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The importance of public safety

This guest commentary is written by State Sen. Paul Utke.

Paul Utke
Paul Utke
Joel Maxwell
We are part of The Trust Project.

In recent weeks, Senate Republicans have passed a number of bills that focus on the issues legislators have been hearing about in their districts.

One concern I hear about frequently is public safety and supporting law enforcement. Folks in our northern communities see what’s going on in the Cities – a drastic increase in violent crimes coupled with anti-police rhetoric makes people who visit metro areas feel unsafe. The Cities used to be a vibrant place that folks would look forward to visiting when necessary, and now, it’s no longer a destination, but a place to avoid.

I’m proud to say we passed a comprehensive public safety bill that will stop this violent crime from bleeding further into greater Minnesota.

There are three main objectives of this bill: provide support for law enforcement recruitment and retention, toughen penalties for criminal activity, and increase transparency and accountability in judicial and prosecutorial actions.

Despite showing up to work every day and putting their lives on the line for doing so, law enforcement officers have been faced with a shocking amount of anti-police rhetoric throughout the past few years. This bill focuses on providing them support.

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First, we are creating an advertising campaign that elevates the law enforcement profession. Second, we are funding the award-winning Pathways to Policing Program, which supports non-traditional candidates for law enforcement.

We are also focusing on retaining the brave folks that have stayed in this honorable field of work. We are providing one-time bonuses to all licensed police officers, plus an additional incentive payment to officers considering retirement, so we can incentivize their continued service and they can train the next class of officers. These are the bravest members of our communities – they are the ones we call when we need help, and they show up without question. They deserve our gratitude and continued support.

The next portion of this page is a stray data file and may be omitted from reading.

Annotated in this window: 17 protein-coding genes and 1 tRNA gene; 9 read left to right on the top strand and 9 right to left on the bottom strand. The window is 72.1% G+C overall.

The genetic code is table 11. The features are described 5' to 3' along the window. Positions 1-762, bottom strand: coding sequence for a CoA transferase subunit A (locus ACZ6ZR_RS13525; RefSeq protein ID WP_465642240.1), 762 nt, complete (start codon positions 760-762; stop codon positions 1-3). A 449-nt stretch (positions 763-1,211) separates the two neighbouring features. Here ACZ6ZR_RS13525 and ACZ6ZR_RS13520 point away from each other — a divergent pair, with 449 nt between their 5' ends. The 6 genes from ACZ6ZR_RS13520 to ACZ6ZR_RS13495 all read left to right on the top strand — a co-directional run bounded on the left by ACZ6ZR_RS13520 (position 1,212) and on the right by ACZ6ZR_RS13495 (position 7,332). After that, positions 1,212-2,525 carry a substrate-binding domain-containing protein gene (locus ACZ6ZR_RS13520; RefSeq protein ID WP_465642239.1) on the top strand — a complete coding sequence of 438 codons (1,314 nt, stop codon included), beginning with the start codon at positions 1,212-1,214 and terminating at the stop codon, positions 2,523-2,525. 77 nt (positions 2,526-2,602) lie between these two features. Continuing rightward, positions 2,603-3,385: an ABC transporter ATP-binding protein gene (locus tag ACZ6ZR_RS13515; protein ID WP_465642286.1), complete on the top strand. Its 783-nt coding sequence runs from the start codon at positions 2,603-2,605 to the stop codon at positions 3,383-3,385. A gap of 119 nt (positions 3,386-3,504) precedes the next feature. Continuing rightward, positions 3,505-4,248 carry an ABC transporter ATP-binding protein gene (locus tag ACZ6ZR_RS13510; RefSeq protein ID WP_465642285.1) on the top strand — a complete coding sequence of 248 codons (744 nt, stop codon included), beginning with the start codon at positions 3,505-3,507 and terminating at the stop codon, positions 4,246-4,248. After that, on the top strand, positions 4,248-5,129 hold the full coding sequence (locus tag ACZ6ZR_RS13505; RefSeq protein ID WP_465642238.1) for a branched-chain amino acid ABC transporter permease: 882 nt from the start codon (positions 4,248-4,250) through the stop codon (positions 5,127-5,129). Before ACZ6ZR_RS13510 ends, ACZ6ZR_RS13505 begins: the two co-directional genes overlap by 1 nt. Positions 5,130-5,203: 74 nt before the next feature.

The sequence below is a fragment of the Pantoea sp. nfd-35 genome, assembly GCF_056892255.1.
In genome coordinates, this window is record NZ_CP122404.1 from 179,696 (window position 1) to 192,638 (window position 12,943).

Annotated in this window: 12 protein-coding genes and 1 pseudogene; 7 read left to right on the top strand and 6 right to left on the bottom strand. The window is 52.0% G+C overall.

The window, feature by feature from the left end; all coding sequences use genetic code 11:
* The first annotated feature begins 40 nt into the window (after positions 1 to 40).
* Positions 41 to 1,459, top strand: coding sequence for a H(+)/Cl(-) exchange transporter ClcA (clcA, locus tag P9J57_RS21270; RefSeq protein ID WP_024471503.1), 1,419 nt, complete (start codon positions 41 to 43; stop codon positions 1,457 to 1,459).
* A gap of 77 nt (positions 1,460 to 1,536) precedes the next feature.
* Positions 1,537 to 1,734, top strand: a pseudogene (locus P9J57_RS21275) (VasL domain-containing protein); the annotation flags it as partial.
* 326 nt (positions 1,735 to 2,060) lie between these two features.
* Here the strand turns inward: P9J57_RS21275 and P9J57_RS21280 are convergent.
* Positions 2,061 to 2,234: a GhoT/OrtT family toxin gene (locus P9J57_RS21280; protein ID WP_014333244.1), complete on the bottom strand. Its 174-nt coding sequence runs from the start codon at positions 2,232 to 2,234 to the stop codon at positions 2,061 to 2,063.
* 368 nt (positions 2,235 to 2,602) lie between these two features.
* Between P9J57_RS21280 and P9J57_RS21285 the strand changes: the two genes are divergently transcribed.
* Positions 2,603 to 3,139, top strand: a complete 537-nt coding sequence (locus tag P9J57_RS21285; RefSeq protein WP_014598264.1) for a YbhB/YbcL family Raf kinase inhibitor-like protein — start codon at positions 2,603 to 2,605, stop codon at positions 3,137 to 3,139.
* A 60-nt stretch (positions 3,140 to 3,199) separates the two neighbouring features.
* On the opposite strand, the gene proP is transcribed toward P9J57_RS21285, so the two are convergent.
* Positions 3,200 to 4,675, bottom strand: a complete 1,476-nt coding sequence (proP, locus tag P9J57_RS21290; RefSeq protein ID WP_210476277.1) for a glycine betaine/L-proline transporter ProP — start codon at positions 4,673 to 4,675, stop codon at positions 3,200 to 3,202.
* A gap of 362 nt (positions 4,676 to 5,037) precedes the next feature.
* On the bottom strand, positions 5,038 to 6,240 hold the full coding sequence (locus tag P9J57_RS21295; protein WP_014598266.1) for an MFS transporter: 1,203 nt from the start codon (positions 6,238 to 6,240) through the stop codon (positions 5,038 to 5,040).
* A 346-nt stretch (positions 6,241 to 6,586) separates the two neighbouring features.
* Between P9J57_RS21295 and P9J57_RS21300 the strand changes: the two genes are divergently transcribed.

We’re also cracking down on crime so we can keep violence from spreading further into our communities. Specifically, we’re increasing penalties for repeat offenders, carjackers and violent crimes involving firearms.

Additionally, our bill also provides much-needed support for the Violent Crime Enforcement Team. These folks target gun and drug crimes across the state, and are oftentimes put in the most dangerous situations, and they deserve support as they carry out this important work.

Our state has seen a shocking trend of violent criminals being re-released into our communities after committing crimes. That’s why we’re cracking down on repeat offenders and the judges that sentence them. Many prosecutors and judges go easy on criminals when it comes to sentencing, and that simply isn’t right – in fact, it’s emboldening criminals to continue their dangerous actions once released. Our bill sends a clear message: violent criminals shouldn’t be receiving light sentences, and judges need to be transparent in their sentencing process.

Our state finds itself at a tipping point. Police are feeling a great deal of stress when they show up to work every day. They are constantly worried that if they do what’s necessary to keep folks safe, they will receive public backlash for doing so. Yet they still do their best. They still come when called.

The real problem that needs to be addressed is the judges and prosecutors that go easy on sentencing, issuing lenient sentences to criminals when their crimes are more serious. Our bill adds transparency to the sentencing process and elevates law enforcement. The anger towards the police is terribly misguided, and the bottom line is that our police deserve our support, and their actions demand gratitude. Our bill strikes a balance between these two issues, while prioritizing the safety of all Minnesotans.

READ MORE OPINION:
Lee Hamilton is a senior advisor for the Indiana University Center on Representative Government, a nonpartisan educational institution that believes learning about Congress is central to responsible citizenship.

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